Dancer and choreographer Eileen Kramer says there is really only one reason people are talking about her upcoming show: that she has been alive "for such a long time."
Eileen is a neat 100-years-old, an age she describes as magical.
"Everything happens at 100, everything changes. I had five parties here in Australia when I turned 100," she said.
Eileen started dancing long before her centenary year, at the tender age of 22, "coming to it late," she says.
She first studied singing piano at the Conservatorium of Music but was soon introduced to the Vienna-borne Bodenwieser Modern Dance Company.
The dancer studied under the hand of Madame Gertrud Bodenwieser herself and toured with the Bodenwieser group for a decade.
"I'm not a highly acrobatic dancer. I'm a soft dancer," said Eileen, who starts each day with strengthening and classical barre exercises, a cappuccino and a croissant.
Eileen (left) as a dancer with the Bodenwieser Dance Company. Photo: Supplied
On March 13 and 14 she will perform in her latest work, The Early Ones, at the Independent Theatre in North Sydney.
In partnership with the Arts Health Institute a Pozible crowdfunding campaign has been started, with a goal of raising $26,000 to help pay for the costs of this project and future creartive pursuits.
"What she sees herself as is an artist through and through. She has always dedicated her life to art," said Dr Maggie Haertsch, Arts Health Institute CEO.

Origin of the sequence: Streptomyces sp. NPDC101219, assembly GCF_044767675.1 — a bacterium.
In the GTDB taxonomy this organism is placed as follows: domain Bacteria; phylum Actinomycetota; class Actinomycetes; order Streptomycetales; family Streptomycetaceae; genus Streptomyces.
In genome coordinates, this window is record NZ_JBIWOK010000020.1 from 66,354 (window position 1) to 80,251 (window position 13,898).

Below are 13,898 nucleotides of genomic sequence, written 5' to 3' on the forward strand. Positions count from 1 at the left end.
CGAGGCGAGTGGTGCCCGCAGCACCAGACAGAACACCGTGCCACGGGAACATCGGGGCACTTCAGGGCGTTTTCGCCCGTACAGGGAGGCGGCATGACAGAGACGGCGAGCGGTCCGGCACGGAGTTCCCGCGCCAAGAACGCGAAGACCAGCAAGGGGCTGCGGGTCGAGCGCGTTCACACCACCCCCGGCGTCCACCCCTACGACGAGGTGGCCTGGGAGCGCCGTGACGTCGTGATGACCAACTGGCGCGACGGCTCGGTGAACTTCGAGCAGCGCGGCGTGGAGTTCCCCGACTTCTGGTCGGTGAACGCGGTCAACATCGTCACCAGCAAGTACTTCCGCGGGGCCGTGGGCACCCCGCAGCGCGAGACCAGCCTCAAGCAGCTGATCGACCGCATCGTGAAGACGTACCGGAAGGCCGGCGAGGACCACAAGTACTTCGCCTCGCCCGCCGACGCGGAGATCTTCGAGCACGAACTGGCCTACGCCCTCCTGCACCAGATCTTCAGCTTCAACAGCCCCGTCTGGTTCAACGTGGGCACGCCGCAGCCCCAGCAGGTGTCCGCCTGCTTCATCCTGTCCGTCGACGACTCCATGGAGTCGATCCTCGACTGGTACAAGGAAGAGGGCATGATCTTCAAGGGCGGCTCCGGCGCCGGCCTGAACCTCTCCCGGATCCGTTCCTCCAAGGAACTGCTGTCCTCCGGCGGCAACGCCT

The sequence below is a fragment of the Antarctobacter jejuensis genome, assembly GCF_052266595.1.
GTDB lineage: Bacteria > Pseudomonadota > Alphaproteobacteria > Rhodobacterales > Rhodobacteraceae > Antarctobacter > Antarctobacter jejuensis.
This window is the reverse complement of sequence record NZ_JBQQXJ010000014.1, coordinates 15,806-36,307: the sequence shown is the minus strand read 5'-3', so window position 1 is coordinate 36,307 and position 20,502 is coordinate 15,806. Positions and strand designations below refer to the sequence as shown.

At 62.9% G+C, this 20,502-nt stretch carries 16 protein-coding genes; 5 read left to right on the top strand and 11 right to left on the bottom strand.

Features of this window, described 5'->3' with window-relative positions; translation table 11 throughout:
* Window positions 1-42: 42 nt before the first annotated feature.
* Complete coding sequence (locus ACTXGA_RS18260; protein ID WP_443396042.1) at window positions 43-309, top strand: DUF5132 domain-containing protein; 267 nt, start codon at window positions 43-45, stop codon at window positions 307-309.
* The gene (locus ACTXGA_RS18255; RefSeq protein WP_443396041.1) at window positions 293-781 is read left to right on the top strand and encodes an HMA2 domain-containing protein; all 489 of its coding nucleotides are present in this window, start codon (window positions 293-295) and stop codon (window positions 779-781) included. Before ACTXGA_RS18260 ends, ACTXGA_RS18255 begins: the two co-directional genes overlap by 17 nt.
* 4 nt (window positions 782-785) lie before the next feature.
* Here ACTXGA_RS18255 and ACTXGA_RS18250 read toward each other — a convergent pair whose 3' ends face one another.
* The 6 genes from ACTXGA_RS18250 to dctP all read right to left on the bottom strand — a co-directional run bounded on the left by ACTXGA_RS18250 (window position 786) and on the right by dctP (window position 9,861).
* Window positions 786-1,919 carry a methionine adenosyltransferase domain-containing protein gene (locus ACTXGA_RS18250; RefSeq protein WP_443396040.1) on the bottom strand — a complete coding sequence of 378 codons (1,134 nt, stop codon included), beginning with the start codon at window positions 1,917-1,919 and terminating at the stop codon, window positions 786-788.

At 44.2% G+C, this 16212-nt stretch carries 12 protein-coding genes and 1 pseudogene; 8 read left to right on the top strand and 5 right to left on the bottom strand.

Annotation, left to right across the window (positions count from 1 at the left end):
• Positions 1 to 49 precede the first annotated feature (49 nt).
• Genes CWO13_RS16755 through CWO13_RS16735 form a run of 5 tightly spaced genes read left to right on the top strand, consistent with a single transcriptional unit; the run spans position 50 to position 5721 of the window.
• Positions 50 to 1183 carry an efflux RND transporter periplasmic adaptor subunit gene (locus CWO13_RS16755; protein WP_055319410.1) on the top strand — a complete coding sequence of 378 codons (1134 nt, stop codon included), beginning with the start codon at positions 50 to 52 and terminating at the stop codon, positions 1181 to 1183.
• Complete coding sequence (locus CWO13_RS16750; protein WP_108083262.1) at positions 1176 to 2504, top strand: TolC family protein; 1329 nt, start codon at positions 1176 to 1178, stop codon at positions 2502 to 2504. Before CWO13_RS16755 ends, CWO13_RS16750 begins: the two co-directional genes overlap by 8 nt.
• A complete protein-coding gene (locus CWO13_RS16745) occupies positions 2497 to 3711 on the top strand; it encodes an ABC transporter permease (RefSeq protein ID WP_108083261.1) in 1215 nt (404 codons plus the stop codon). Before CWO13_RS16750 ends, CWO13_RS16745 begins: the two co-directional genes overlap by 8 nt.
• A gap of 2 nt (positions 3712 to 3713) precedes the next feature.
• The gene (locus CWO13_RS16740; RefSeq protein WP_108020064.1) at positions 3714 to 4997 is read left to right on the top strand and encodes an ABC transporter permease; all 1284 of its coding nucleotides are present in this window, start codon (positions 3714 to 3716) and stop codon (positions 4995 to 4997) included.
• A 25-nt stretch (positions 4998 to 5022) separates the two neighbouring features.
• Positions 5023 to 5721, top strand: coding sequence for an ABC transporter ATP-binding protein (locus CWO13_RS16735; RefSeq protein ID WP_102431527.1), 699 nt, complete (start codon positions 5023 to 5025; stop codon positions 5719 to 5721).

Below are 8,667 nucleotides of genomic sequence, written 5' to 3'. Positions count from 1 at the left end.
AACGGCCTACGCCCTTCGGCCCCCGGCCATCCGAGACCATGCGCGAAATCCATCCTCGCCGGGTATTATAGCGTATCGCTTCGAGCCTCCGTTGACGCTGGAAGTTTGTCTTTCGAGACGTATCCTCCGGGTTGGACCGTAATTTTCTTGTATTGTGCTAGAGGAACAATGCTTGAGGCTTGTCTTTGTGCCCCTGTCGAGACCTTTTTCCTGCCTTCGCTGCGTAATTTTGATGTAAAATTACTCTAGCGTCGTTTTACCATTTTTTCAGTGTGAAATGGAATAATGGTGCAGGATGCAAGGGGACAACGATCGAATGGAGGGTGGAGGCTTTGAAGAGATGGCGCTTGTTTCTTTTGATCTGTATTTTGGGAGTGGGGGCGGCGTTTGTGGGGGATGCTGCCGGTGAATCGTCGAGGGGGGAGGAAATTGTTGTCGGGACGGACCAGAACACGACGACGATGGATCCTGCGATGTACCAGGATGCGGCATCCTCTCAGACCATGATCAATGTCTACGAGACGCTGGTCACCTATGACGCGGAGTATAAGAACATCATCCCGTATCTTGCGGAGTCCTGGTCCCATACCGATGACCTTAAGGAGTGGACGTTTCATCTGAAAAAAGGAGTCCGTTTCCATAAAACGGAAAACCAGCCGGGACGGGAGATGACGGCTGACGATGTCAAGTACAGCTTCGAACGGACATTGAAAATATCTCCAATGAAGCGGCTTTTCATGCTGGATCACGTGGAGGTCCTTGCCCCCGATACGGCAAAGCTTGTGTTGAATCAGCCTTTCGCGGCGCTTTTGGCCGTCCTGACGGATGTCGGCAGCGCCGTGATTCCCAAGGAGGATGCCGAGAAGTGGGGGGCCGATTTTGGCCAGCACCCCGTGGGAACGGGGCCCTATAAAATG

"It's the real celebration of Eileen and time is of the essence, as she has just come back from the Arts in Residence program at Bundanon Trust and she's ready to go."
Bundanon Trust is a 1100 hectare bush land property in Illaroo, dedicated to the arts and donated by painter Arthur Boyd.
It was at Bundanon trust where Eileen worked with a group of dancers over one week, along with composer Nicolas Lyon and director Julia Cotton, to choreograph her latest work.
"Dancing; it psychologically strengthens me" said Eileen.
"I like looking at myself in the mirror. I like people to tell me that what I did was beautiful."
Eileen only returned to live in Sydney a year ago, having lived in West Virginia for many years, and before that New York, India, Paris and London.
"I lived in India for quite a long time, I danced there...and it gave me a purpose. I wasn't just wandering about looking at things. I absorbed a lot in India."
She said she was amazed by the groundswell that has culminated from the crowdfunding campaign, including the hashtag #InspiringEileen.
"In West Virginia and I belonged to a dance company. Nobody got fearfully excited about what we did. But this has something to do with my being 100 and still able to dance."
With five days remaining on the campaign over $13,000 has already been raised, evidence of what Dr Haertsch described as a "momentum" towards opening night.
"I have to say she is an extraordinary ball of energy. She is completely blind in one eye and she is making all the costumes and creating the set," said Dr Haertsch.
"She has turned ageing stereotypes on their head."